By Robert Washburn
An Environment Canada truck sits in front of the Canada Coast Guard office on the east pier on a bright, beautiful June morning. A brick structure, about the size of a one-seat outhouse has its door open. Inside Chris Panacci, an environmental monitoring technologist, is pumping out a very deep pipe leading down into the side of the pier.
On a shelf inside the brick outhouse building is a set of equipment used the measure the rise or fall of Lake Ontario. It is one of 2,500 active hydrometric gauges across the country. The data collected by the gauges is used by a number of local, provincial and national organizations to determine everything from environmental conditions to potential flooding.
Rob Waring, a second environmental monitoring technologist, gets out of his truck to begin to assemble survey equipment the two men will use to check the accuracy of the measurement devices or recalibrate them, if necessary.
The data generated is published in real time on the Environment Canada website. The old data is archived and used for research.
Before the day is out, the pair will have checked Cobourg Creek, both near Lake Ontario and further north near Precious Corners, and Cold Creek, in the east section of Northumberland County north of Brighton.
“It a precision job,” Waring said. “But it is great if you like getting outdoors. We don’t just work on land. Sometimes we get to go out on boats and do testing. It is nice to get out on the water.”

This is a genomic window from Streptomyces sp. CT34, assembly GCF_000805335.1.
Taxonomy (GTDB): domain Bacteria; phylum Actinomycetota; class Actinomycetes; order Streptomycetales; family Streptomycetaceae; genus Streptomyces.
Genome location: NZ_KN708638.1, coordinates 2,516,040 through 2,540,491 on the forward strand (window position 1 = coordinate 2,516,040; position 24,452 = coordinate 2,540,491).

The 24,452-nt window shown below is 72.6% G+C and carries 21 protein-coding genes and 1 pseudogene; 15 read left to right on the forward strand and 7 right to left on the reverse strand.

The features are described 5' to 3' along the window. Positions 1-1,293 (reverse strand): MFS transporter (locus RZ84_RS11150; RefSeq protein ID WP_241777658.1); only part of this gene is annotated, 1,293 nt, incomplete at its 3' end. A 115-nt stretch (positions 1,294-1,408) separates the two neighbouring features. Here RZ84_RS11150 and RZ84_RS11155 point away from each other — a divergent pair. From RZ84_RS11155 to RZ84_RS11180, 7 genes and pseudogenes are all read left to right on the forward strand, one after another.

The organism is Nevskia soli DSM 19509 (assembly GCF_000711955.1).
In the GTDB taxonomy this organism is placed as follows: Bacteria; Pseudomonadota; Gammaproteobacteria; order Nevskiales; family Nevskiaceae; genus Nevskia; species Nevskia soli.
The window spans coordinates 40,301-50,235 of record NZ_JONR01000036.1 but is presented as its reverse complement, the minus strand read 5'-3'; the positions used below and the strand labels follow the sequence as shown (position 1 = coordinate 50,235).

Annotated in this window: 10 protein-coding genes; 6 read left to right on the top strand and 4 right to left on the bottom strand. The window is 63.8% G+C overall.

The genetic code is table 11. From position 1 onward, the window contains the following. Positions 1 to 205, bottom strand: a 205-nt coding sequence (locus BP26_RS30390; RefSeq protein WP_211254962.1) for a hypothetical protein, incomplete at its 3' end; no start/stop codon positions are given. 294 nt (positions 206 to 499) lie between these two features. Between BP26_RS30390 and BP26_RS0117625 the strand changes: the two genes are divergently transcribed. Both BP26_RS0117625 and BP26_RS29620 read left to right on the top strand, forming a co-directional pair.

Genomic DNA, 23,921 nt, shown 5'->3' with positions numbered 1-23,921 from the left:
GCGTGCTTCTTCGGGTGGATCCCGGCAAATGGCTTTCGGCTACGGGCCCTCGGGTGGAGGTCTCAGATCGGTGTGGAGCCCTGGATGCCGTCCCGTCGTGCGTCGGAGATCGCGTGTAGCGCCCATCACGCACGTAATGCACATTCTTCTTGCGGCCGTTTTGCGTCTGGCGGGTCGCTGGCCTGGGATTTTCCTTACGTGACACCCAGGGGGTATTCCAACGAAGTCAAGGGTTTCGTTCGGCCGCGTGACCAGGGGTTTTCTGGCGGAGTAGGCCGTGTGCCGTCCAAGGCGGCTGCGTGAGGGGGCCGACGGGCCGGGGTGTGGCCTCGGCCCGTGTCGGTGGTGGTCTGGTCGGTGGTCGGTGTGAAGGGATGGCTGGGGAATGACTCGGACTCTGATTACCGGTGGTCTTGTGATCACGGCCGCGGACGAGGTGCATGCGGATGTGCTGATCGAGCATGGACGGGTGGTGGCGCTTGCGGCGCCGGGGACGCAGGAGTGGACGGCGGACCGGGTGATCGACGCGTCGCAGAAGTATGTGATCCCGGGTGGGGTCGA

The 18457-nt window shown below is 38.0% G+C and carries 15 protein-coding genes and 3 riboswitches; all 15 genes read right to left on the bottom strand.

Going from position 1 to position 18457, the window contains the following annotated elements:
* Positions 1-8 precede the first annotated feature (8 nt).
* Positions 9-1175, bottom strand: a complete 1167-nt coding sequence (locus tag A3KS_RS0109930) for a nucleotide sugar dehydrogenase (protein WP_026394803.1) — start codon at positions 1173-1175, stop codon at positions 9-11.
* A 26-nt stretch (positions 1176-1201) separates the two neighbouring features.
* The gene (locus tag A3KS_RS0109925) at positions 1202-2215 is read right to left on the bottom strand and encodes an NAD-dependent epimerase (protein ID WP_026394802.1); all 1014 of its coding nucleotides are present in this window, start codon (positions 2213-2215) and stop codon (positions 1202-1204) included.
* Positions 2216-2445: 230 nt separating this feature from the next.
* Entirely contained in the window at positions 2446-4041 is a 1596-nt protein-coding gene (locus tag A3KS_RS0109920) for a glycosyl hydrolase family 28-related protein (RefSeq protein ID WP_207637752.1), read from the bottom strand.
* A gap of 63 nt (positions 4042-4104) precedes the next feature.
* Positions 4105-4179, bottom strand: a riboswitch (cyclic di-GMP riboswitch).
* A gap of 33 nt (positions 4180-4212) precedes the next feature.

About 40 per cent of the job is in the field, while the rest is inside in an office in Ottawa entering data and writing reports, he added.
In Ontario there are three other offices besides the one in Ottawa: Brantford, North Bay and Thunder Bay.
The Water Survey of Canada is a national agency responsible for the collection, interpretation of dissemination of water resources data for the country. It started in 1908 when the government decided it wanted to better understand what water resources the country had available. As time has passed, it now looks at a wide range of topics from water quality to hydroelectric potential to irrigation potential and to issues around water sovereignty.
Panacci pulls out a survey stake from the back of the truck, as Waring clicks together his surveyor’s level. Panacci will walk up to Victoria Park campgrounds where there is a set point where the measurement can accurately be taken.
“There are some places where we have to go down 20 feet to find a good solid spot to take our measurements,” Panacci said.
“Sometimes we use historic buildings because the foundations are so solid and we know they will not move,” Waring added.
These measurements, along with some others, will determine accuracy or if the land has shifted. The calibration will be within one centimeter.
The testing takes place annually.